Cross-Jurisdictional Immunization Information Exchange
The Cross-Jurisdictional Immunization Information Exchange serves to improve the immunization information available to health care providers when a patient may reside in a neighboring state/jurisdiction or has relocated from another region. Most Immunization Information Systems (IIS) focus on residents in their jurisdiction and vaccinations given by providers in that jurisdiction, so gaps in immunization history can develop. This can lead to unnecessary vaccinations and missed opportunities to complete a vaccine series.
The Cross-Jurisdictional Immunization Information Exchange will eliminate those gaps through manual and automated sharing of data for patients seeing a provider in one jurisdiction who have address histories—or live in—another jurisdiction. The data exchange is secure and reliable. It was developed under the legal guidance of the nonprofit Association of State and Territorial Health Officials (ASTHO).
The Cross-Jurisdictional Immunization Information Exchange pilot includes more than 12 public health agencies around the country, most working in pairs to coordinate data exchange between a variety of underlying software platforms. In addition to the technical challenges, each trading pair had to first navigate their local legal policies regarding access to patient data—a process assisted by ASTHO’s and the American Immunization Registry Association’s legal and regulatory expertise.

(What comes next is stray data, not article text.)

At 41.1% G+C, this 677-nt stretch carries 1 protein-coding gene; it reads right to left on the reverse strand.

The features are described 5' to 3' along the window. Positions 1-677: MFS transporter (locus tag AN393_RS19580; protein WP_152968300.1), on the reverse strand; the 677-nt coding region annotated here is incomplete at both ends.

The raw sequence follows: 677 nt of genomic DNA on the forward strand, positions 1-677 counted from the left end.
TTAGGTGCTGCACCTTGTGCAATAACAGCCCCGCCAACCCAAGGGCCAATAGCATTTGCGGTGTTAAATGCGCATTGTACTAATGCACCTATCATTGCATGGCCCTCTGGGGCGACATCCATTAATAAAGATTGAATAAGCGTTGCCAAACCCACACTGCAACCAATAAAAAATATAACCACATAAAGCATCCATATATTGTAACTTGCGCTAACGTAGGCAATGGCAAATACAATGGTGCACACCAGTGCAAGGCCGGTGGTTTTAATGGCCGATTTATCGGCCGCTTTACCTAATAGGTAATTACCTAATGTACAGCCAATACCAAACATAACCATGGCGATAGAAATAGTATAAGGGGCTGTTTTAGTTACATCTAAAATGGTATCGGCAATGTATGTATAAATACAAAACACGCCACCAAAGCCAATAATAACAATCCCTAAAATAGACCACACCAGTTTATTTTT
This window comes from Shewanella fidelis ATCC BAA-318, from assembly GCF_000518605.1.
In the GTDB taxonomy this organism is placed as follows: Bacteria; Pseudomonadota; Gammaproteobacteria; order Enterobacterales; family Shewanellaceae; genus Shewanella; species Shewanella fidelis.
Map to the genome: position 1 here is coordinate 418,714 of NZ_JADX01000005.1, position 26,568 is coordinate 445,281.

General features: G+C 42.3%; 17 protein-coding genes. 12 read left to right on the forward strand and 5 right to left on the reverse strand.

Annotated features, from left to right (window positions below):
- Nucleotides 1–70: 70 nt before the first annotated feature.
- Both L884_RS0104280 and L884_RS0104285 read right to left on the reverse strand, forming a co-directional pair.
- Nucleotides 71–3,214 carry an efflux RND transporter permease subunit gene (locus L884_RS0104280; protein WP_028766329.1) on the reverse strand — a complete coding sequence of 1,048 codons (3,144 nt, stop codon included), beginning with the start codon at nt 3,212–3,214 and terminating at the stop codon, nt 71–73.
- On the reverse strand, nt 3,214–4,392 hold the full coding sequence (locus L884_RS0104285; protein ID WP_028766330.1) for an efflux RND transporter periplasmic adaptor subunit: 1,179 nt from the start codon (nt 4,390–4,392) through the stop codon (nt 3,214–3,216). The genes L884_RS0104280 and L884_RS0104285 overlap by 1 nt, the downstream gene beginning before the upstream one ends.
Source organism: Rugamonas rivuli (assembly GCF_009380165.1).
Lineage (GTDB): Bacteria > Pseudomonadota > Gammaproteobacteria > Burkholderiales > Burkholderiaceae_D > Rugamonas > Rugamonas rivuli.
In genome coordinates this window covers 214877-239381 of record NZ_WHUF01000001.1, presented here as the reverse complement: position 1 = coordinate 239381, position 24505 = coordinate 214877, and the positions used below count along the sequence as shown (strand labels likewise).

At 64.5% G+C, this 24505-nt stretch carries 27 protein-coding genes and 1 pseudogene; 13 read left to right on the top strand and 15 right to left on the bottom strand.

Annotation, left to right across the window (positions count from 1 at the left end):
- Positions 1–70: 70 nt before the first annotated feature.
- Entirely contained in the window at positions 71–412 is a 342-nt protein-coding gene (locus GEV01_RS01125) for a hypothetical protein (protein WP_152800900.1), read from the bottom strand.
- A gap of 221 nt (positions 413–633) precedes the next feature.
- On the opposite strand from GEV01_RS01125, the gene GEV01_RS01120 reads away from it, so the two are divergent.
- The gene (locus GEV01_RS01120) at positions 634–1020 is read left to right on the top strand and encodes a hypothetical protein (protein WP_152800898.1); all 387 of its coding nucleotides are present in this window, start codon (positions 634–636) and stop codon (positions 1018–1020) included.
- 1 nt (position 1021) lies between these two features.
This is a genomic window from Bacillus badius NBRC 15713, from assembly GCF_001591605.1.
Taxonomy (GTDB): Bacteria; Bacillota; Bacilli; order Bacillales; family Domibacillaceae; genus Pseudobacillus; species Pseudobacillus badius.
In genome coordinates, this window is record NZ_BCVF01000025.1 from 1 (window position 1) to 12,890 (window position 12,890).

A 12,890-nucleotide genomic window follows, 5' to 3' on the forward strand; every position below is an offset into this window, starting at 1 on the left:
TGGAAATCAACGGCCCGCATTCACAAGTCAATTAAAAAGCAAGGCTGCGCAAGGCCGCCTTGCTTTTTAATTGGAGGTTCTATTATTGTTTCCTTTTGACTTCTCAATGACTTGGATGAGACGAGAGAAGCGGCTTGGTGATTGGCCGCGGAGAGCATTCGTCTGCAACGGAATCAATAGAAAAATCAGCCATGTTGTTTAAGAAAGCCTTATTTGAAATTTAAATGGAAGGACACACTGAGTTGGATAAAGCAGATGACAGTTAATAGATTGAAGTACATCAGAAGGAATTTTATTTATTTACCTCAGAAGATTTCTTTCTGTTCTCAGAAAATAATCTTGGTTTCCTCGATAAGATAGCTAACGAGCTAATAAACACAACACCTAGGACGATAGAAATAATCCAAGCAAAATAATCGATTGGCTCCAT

Goal of the Cross-Jurisdictional Immunization Information Exchange
The Cross-Jurisdictional Immunization Information Exchange has the ultimate goal to enable participating agencies to operate under a shared-data use agreement that provides access to all U.S. states and territories, vastly improving the completeness of patient immunization records across the country.
A Successful Example
The first jurisdictions to go live with their exchange were the state of Delaware and the city of Philadelphia. On September 12, 2018, the Delaware IIS and the Philadelphia IIS performed an initial “data dump” of existing immunization records for patients with former or current addresses in each other’s jurisdictions. Philadelphia transmitted approximately 3,000 Unsolicited Vaccination Record Update (VXU) messages to Delaware that resulted in approximately 17,600 new immunizations to be created in Delaware’s IIS. Delaware, in turn, transmitted around 470 VXU messages to Philadelphia.
The exchange made Philadelphia officials aware that the city’s hepatitis B coverage rates are better than anticipated because Philadelphia now receives information on birth doses of the hepatitis b vaccine through the exchange. Ultimately, the Office of the CTO hopes to see this success scale to a national level, leading to better quality data across every IIS.
For more information about the Cross-Jurisdictional Immunization Information Exchange reach out to James.Daniel@hhs.gov.